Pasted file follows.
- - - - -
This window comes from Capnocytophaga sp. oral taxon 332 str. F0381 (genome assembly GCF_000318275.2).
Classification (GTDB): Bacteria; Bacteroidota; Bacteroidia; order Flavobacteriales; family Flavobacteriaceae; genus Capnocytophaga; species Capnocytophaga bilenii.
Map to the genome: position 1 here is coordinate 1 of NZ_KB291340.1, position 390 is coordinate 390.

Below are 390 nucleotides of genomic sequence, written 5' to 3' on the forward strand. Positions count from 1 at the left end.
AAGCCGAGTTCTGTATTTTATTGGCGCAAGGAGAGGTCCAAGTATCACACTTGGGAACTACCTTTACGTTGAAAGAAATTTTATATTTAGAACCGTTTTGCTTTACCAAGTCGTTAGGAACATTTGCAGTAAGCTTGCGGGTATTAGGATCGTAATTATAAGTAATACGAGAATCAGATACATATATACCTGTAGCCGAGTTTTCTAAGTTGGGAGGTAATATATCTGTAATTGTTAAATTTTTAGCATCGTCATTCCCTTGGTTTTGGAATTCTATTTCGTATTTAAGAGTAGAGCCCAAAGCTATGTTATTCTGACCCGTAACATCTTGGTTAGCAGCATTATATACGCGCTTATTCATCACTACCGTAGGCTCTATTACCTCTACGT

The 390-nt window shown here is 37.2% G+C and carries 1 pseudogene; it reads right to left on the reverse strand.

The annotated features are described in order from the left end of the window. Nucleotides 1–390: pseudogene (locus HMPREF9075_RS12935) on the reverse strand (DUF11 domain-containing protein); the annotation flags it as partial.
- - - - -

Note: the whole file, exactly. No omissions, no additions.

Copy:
This window comes from Capnocytophaga sp. oral taxon 332 str. F0381 (genome assembly GCF_000318275.2).
Classification (GTDB): Bacteria; Bacteroidota; Bacteroidia; order Flavobacteriales; family Flavobacteriaceae; genus Capnocytophaga; species Capnocytophaga bilenii.
Map to the genome: position 1 here is coordinate 1 of NZ_KB291340.1, position 390 is coordinate 390.

Below are 390 nucleotides of genomic sequence, written 5' to 3' on the forward strand. Positions count from 1 at the left end.
AAGCCGAGTTCTGTATTTTATTGGCGCAAGGAGAGGTCCAAGTATCACACTTGGGAACTACCTTTACGTTGAAAGAAATTTTATATTTAGAACCGTTTTGCTTTACCAAGTCGTTAGGAACATTTGCAGTAAGCTTGCGGGTATTAGGATCGTAATTATAAGTAATACGAGAATCAGATACATATATACCTGTAGCCGAGTTTTCTAAGTTGGGAGGTAATATATCTGTAATTGTTAAATTTTTAGCATCGTCATTCCCTTGGTTTTGGAATTCTATTTCGTATTTAAGAGTAGAGCCCAAAGCTATGTTATTCTGACCCGTAACATCTTGGTTAGCAGCATTATATACGCGCTTATTCATCACTACCGTAGGCTCTATTACCTCTACGT

The 390-nt window shown here is 37.2% G+C and carries 1 pseudogene; it reads right to left on the reverse strand.

The annotated features are described in order from the left end of the window. Nucleotides 1–390: pseudogene (locus HMPREF9075_RS12935) on the reverse strand (DUF11 domain-containing protein); the annotation flags it as partial.